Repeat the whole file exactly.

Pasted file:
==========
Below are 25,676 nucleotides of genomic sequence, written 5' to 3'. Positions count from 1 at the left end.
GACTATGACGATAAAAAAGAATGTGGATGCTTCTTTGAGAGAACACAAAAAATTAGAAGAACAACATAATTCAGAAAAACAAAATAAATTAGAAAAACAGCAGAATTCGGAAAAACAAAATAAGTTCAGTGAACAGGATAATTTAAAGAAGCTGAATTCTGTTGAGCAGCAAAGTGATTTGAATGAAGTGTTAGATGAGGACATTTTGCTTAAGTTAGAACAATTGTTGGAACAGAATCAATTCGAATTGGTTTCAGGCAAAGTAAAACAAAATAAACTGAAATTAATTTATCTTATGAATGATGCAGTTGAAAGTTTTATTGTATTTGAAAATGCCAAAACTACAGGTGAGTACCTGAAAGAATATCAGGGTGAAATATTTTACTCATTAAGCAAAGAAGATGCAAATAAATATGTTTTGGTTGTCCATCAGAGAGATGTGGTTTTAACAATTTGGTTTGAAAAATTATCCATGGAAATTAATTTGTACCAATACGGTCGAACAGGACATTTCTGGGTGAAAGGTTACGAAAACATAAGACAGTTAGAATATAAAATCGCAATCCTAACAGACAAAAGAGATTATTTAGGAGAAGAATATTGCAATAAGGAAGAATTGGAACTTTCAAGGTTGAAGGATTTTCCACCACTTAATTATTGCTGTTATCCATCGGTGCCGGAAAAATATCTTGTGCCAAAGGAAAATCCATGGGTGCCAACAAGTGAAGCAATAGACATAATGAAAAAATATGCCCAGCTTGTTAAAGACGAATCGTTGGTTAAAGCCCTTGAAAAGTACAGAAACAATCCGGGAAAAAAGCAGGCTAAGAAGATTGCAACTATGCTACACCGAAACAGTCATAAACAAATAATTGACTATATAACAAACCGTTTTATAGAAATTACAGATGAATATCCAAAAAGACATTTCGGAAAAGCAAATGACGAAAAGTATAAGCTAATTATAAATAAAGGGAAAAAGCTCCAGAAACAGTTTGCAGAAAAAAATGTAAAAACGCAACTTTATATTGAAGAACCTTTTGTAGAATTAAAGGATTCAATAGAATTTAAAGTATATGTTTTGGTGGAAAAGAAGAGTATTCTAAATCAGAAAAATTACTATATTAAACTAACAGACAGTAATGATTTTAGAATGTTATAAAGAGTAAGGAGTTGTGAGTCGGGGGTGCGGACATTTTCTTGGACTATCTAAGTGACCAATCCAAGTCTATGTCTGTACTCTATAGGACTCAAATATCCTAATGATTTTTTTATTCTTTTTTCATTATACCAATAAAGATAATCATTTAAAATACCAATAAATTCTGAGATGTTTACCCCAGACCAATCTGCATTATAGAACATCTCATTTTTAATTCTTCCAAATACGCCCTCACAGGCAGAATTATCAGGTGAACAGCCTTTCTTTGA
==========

Below are 25,676 nucleotides of genomic sequence, written 5' to 3'. Positions count from 1 at the left end.
GACTATGACGATAAAAAAGAATGTGGATGCTTCTTTGAGAGAACACAAAAAATTAGAAGAACAACATAATTCAGAAAAACAAAATAAATTAGAAAAACAGCAGAATTCGGAAAAACAAAATAAGTTCAGTGAACAGGATAATTTAAAGAAGCTGAATTCTGTTGAGCAGCAAAGTGATTTGAATGAAGTGTTAGATGAGGACATTTTGCTTAAGTTAGAACAATTGTTGGAACAGAATCAATTCGAATTGGTTTCAGGCAAAGTAAAACAAAATAAACTGAAATTAATTTATCTTATGAATGATGCAGTTGAAAGTTTTATTGTATTTGAAAATGCCAAAACTACAGGTGAGTACCTGAAAGAATATCAGGGTGAAATATTTTACTCATTAAGCAAAGAAGATGCAAATAAATATGTTTTGGTTGTCCATCAGAGAGATGTGGTTTTAACAATTTGGTTTGAAAAATTATCCATGGAAATTAATTTGTACCAATACGGTCGAACAGGACATTTCTGGGTGAAAGGTTACGAAAACATAAGACAGTTAGAATATAAAATCGCAATCCTAACAGACAAAAGAGATTATTTAGGAGAAGAATATTGCAATAAGGAAGAATTGGAACTTTCAAGGTTGAAGGATTTTCCACCACTTAATTATTGCTGTTATCCATCGGTGCCGGAAAAATATCTTGTGCCAAAGGAAAATCCATGGGTGCCAACAAGTGAAGCAATAGACATAATGAAAAAATATGCCCAGCTTGTTAAAGACGAATCGTTGGTTAAAGCCCTTGAAAAGTACAGAAACAATCCGGGAAAAAAGCAGGCTAAGAAGATTGCAACTATGCTACACCGAAACAGTCATAAACAAATAATTGACTATATAACAAACCGTTTTATAGAAATTACAGATGAATATCCAAAAAGACATTTCGGAAAAGCAAATGACGAAAAGTATAAGCTAATTATAAATAAAGGGAAAAAGCTCCAGAAACAGTTTGCAGAAAAAAATGTAAAAACGCAACTTTATATTGAAGAACCTTTTGTAGAATTAAAGGATTCAATAGAATTTAAAGTATATGTTTTGGTGGAAAAGAAGAGTATTCTAAATCAGAAAAATTACTATATTAAACTAACAGACAGTAATGATTTTAGAATGTTATAAAGAGTAAGGAGTTGTGAGTCGGGGGTGCGGACATTTTCTTGGACTATCTAAGTGACCAATCCAAGTCTATGTCTGTACTCTATAGGACTCAAATATCCTAATGATTTTTTTATTCTTTTTTCATTATACCAATAAAGATAATCATTTAAAATACCAATAAATTCTGAGATGTTTACCCCAGACCAATCTGCATTATAGAACATCTCATTTTTAATTCTTCCAAATACGCCCTCACAGGCAGAATTATCAGGTGAACAGCCTTTCTTTGA